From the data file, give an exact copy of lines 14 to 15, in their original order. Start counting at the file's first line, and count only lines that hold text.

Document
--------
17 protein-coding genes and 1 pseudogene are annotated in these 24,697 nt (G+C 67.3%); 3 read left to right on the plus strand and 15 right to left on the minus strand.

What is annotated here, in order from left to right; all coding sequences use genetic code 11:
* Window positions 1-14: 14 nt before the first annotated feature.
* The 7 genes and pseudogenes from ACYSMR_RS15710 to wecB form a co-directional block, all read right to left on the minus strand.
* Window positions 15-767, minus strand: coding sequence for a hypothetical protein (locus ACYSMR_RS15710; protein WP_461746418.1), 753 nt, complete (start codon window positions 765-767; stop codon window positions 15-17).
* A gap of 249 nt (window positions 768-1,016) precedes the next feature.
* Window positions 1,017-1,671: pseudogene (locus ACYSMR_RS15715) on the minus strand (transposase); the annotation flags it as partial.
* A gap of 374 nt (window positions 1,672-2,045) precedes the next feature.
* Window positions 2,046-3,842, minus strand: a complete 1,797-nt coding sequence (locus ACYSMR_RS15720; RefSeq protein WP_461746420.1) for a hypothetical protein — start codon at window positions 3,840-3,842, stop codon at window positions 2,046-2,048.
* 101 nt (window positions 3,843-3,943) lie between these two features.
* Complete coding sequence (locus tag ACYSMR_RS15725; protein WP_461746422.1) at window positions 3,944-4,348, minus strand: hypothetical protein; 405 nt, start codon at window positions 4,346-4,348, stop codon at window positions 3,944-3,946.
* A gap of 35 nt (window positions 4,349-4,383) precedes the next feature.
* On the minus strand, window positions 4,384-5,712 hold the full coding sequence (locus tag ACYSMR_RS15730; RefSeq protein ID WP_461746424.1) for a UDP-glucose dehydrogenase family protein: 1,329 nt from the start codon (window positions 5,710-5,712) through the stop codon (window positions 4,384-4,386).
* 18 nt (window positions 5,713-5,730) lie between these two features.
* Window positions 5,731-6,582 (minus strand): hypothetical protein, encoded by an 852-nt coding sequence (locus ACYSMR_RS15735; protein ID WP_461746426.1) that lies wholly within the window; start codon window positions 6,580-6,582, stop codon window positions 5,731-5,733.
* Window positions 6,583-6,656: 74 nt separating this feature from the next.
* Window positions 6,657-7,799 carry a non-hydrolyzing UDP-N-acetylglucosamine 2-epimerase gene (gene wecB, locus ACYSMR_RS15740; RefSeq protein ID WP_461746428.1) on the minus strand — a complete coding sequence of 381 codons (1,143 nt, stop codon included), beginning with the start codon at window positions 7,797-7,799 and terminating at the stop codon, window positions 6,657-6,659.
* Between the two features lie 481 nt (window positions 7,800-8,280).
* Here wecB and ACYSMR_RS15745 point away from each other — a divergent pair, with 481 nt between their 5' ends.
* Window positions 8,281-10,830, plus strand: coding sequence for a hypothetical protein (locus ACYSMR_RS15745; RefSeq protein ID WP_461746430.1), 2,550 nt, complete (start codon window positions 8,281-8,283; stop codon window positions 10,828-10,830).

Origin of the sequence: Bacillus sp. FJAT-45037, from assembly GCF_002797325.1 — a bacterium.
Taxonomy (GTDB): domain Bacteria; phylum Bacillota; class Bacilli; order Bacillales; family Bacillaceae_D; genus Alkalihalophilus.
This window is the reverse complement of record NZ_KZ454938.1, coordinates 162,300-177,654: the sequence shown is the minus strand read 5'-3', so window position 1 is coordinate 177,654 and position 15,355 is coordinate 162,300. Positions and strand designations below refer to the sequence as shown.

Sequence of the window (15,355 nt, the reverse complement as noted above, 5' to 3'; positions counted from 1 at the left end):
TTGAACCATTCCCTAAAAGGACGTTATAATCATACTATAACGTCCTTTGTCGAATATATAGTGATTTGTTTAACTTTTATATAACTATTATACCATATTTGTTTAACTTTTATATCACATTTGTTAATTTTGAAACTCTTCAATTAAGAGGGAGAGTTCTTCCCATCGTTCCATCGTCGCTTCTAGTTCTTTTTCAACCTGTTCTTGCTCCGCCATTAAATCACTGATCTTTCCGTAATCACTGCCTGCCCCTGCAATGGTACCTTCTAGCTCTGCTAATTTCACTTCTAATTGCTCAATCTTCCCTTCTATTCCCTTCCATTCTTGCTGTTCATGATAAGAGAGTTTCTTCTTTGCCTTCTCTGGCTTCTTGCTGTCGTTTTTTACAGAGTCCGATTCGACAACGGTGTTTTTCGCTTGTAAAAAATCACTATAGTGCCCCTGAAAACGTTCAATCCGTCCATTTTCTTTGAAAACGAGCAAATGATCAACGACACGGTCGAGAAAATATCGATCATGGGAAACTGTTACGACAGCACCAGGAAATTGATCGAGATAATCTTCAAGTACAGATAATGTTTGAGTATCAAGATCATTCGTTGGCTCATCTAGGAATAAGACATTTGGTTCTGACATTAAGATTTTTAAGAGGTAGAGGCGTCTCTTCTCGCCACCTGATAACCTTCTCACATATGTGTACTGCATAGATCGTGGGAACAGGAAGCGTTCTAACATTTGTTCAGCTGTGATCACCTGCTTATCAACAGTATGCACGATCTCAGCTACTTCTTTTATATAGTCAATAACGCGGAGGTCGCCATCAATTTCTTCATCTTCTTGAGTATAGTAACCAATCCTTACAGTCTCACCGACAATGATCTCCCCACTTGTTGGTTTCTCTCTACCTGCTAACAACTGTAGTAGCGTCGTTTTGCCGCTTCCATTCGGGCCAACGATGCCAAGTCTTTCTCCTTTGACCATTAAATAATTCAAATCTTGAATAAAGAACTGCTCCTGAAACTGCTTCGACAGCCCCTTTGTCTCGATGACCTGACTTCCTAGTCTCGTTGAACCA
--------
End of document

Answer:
* 18 nt (window positions 5,713-5,730) lie between these two features.
* Window positions 5,731-6,582 (minus strand): hypothetical protein, encoded by an 852-nt coding sequence (locus ACYSMR_RS15735; protein ID WP_461746426.1) that lies wholly within the window; start codon window positions 6,580-6,582, stop codon window positions 5,731-5,733.